Oh, goodness. I started writing this post in January, and have had it basically finished for weeks now. I’ve been putting off actually posting it for some time, thinking it needs more work. But now — in fact, just three hours ago — Design Observer unveiled a redesign and made me look like some kind of jerk. Now, if that isn’t an object lesson in shipping…
Design Observer looks dated.
DO’s header boasts proudly that it’s been operating since 2003, and you can tell. Look at it with 2014 eyes and you’ll observe a non‐responsive fixed‐width layout with tiny text. Is that really a blogroll? Where are the ubiquitous social sharing buttons?
It’s like a time capsule of early‐2000s blog design.
And that’s why it’s so great.
Continue reading “Observing Design Observer’s design”
Last year I read an interesting blog post that taught me the name for something I’d been hearing more and more about for a while: MOOCs (“Massive Open Online Courses”). You know, they’re those online classes that you can take, offered by universities like Stanford, Harvard and others — plus a host of private companies — typically for free and without credit. Oh, and across an absolute metric fuckton of topics.
Yesterday, setting aside any traces of an um‐yeah‐I‐already‐finished‐college‐thank‐you attitude, I spent some time poking around MOOC List — an extensive aggregator of available classes — and found something that caught my eye: Intro to the Design of Everyday Things, taught by Don Norman, author of that book you may have seen on my dining room table, waiting patiently to be read, for a little while now. (Okay, Amazon says it’s been over two years.)
So I’m taking Don’s class now, and while I’m not sure if I’ve had my eyes opened to any truly new concepts yet, I’ve picked up a couple of terms: “affordance” and “signifier.” And to finish off Lesson 1, I’m currently on the lookout for a signifier to photograph, critique and improve.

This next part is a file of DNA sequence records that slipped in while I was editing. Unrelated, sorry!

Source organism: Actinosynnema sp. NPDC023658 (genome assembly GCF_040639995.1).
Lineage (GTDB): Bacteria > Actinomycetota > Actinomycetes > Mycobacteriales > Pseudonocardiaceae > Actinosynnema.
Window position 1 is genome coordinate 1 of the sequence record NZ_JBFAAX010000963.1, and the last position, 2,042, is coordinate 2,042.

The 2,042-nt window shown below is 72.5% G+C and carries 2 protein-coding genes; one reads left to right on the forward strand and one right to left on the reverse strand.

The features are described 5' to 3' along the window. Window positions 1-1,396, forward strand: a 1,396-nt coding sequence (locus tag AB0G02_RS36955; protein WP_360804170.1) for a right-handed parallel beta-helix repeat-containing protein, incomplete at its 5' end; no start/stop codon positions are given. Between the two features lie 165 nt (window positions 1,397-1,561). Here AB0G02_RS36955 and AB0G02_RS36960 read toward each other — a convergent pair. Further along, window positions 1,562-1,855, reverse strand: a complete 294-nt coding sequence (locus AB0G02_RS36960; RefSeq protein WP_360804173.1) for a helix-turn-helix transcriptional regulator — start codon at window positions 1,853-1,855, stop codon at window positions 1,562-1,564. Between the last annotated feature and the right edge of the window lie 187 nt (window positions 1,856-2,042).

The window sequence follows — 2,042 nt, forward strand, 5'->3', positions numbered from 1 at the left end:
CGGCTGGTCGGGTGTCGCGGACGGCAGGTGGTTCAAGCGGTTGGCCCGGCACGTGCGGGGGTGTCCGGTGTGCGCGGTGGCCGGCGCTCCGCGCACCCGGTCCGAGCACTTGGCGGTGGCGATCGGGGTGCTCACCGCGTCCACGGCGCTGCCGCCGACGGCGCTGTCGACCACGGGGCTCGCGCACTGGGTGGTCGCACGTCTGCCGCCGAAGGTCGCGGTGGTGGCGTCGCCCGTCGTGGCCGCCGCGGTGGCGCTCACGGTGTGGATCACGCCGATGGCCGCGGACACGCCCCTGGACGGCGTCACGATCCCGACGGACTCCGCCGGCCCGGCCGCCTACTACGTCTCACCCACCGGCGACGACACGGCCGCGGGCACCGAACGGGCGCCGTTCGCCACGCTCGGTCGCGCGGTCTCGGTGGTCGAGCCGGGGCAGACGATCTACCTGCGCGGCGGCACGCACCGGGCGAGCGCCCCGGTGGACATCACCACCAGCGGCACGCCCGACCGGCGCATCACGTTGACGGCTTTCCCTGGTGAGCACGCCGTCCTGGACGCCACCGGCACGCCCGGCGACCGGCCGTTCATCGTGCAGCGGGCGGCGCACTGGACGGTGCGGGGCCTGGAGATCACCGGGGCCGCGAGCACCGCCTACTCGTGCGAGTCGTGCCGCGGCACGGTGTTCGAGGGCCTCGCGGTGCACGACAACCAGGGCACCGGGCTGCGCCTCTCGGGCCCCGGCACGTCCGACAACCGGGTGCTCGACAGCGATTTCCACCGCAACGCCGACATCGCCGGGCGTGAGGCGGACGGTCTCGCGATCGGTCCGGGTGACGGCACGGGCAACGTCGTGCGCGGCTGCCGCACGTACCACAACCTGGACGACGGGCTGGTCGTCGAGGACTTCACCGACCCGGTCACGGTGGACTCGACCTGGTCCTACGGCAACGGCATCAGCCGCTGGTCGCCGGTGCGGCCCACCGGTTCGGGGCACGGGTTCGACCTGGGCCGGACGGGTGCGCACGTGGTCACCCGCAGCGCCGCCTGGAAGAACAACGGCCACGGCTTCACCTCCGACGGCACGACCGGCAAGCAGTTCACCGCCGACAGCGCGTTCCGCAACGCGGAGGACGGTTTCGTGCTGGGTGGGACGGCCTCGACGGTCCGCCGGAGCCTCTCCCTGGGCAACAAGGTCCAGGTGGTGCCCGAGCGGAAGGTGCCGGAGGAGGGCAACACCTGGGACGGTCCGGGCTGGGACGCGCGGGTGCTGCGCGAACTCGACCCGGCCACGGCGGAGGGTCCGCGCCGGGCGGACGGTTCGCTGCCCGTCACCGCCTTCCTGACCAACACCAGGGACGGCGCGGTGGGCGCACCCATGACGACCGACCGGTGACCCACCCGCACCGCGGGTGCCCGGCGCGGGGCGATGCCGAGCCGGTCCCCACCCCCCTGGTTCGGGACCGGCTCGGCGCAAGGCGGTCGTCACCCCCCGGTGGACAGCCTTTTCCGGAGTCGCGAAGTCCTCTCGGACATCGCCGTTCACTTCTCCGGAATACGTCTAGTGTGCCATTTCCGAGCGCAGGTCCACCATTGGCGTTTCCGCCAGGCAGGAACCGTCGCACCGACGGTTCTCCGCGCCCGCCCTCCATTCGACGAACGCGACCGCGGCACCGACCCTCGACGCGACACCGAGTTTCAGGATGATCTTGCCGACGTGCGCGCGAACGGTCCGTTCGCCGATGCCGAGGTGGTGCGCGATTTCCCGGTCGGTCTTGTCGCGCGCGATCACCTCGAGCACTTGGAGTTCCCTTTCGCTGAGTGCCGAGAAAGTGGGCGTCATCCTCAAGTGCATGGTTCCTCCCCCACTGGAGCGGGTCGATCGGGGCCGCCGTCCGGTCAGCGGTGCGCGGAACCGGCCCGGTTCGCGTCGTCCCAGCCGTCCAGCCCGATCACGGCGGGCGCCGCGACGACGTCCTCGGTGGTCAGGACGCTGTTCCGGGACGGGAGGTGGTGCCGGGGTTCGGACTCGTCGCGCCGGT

So, why Intro to the Design of Everyday Things? I can actually share the answer I posted to the class forum:
I’m taking this class because, as a copywriter whose opinions on the finished product tend to extend a bit beyond my specific area of expertise, I’d like a more solid grounding in these other areas.
Basically, soon I’ll be telling you why I’m right about even more things, using all the right terms. Look out.
I’m clearly no stranger to marketing, but my career hasn’t yet brought me in touch with product packaging. I like packaging, and I’ve actually bought things over the years because they were nicely packaged — stuff like candy, Altoids Sours, some random bike part… and yes, I’ve even bought myself a few low‐balance gift cards to keep in my this is so awesome file.
I recently found myself impressed with the cardboard packaging around the McDonald’s Premium McWrap — I should probably go ask for a clean one while they’re still available. I guess I didn’t notice when they added this item to the menu, because I ordered my first one by mistake. My annoyance at paying about double what I expected turned to intrigue about as soon as I peeked into my drive‐through bag.
Continue reading “The Premium McWrap packaging is very nicely designed”